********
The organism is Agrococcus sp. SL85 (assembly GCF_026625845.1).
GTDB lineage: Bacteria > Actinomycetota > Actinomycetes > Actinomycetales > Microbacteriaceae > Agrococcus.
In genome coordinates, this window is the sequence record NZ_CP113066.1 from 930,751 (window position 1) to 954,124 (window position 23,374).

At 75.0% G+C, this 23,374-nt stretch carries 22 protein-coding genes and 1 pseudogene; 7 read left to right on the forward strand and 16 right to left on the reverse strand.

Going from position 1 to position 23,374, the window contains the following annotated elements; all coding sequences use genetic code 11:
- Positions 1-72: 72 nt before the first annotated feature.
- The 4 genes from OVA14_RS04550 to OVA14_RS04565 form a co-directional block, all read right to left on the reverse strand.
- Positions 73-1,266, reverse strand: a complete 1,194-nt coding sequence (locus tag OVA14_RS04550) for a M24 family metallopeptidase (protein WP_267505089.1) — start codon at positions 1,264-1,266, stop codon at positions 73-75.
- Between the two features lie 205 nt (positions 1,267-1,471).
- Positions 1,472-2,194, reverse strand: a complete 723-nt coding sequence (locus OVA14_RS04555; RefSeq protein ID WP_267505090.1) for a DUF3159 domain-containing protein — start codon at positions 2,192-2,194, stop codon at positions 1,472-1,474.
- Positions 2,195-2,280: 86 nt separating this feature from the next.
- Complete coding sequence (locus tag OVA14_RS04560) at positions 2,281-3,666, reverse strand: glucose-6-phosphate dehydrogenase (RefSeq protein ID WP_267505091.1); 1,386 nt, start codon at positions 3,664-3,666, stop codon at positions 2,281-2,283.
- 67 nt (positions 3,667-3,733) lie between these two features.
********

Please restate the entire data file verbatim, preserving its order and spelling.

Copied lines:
The organism is Agrococcus sp. SL85 (assembly GCF_026625845.1).
GTDB lineage: Bacteria > Actinomycetota > Actinomycetes > Actinomycetales > Microbacteriaceae > Agrococcus.
In genome coordinates, this window is the sequence record NZ_CP113066.1 from 930,751 (window position 1) to 954,124 (window position 23,374).

At 75.0% G+C, this 23,374-nt stretch carries 22 protein-coding genes and 1 pseudogene; 7 read left to right on the forward strand and 16 right to left on the reverse strand.

Going from position 1 to position 23,374, the window contains the following annotated elements; all coding sequences use genetic code 11:
- Positions 1-72: 72 nt before the first annotated feature.
- The 4 genes from OVA14_RS04550 to OVA14_RS04565 form a co-directional block, all read right to left on the reverse strand.
- Positions 73-1,266, reverse strand: a complete 1,194-nt coding sequence (locus tag OVA14_RS04550) for a M24 family metallopeptidase (protein WP_267505089.1) — start codon at positions 1,264-1,266, stop codon at positions 73-75.
- Between the two features lie 205 nt (positions 1,267-1,471).
- Positions 1,472-2,194, reverse strand: a complete 723-nt coding sequence (locus OVA14_RS04555; RefSeq protein ID WP_267505090.1) for a DUF3159 domain-containing protein — start codon at positions 2,192-2,194, stop codon at positions 1,472-1,474.
- Positions 2,195-2,280: 86 nt separating this feature from the next.
- Complete coding sequence (locus tag OVA14_RS04560) at positions 2,281-3,666, reverse strand: glucose-6-phosphate dehydrogenase (RefSeq protein ID WP_267505091.1); 1,386 nt, start codon at positions 3,664-3,666, stop codon at positions 2,281-2,283.
- 67 nt (positions 3,667-3,733) lie between these two features.